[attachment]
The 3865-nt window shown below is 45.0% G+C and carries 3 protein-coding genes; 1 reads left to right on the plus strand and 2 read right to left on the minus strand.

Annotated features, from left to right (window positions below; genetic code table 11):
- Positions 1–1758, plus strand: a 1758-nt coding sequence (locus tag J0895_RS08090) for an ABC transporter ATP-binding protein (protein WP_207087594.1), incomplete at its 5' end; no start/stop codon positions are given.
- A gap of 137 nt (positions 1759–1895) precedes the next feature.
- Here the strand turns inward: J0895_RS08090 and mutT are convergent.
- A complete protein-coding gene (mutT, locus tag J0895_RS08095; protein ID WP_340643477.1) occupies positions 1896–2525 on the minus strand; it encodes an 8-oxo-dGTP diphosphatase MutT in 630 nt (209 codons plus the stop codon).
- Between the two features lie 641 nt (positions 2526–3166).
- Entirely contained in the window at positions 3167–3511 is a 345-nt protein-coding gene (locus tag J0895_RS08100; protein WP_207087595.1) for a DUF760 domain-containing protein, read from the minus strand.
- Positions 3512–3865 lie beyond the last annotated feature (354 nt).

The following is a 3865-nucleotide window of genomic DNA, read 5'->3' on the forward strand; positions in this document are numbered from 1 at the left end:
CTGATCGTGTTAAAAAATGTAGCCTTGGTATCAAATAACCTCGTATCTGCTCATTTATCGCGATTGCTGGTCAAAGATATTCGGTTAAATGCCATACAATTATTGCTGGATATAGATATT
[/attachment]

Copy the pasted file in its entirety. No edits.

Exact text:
The 3865-nt window shown below is 45.0% G+C and carries 3 protein-coding genes; 1 reads left to right on the plus strand and 2 read right to left on the minus strand.

Annotated features, from left to right (window positions below; genetic code table 11):
- Positions 1–1758, plus strand: a 1758-nt coding sequence (locus tag J0895_RS08090) for an ABC transporter ATP-binding protein (protein WP_207087594.1), incomplete at its 5' end; no start/stop codon positions are given.
- A gap of 137 nt (positions 1759–1895) precedes the next feature.
- Here the strand turns inward: J0895_RS08090 and mutT are convergent.
- A complete protein-coding gene (mutT, locus tag J0895_RS08095; protein ID WP_340643477.1) occupies positions 1896–2525 on the minus strand; it encodes an 8-oxo-dGTP diphosphatase MutT in 630 nt (209 codons plus the stop codon).
- Between the two features lie 641 nt (positions 2526–3166).
- Entirely contained in the window at positions 3167–3511 is a 345-nt protein-coding gene (locus tag J0895_RS08100; protein WP_207087595.1) for a DUF760 domain-containing protein, read from the minus strand.
- Positions 3512–3865 lie beyond the last annotated feature (354 nt).

The following is a 3865-nucleotide window of genomic DNA, read 5'->3' on the forward strand; positions in this document are numbered from 1 at the left end:
CTGATCGTGTTAAAAAATGTAGCCTTGGTATCAAATAACCTCGTATCTGCTCATTTATCGCGATTGCTGGTCAAAGATATTCGGTTAAATGCCATACAATTATTGCTGGATATAGATATT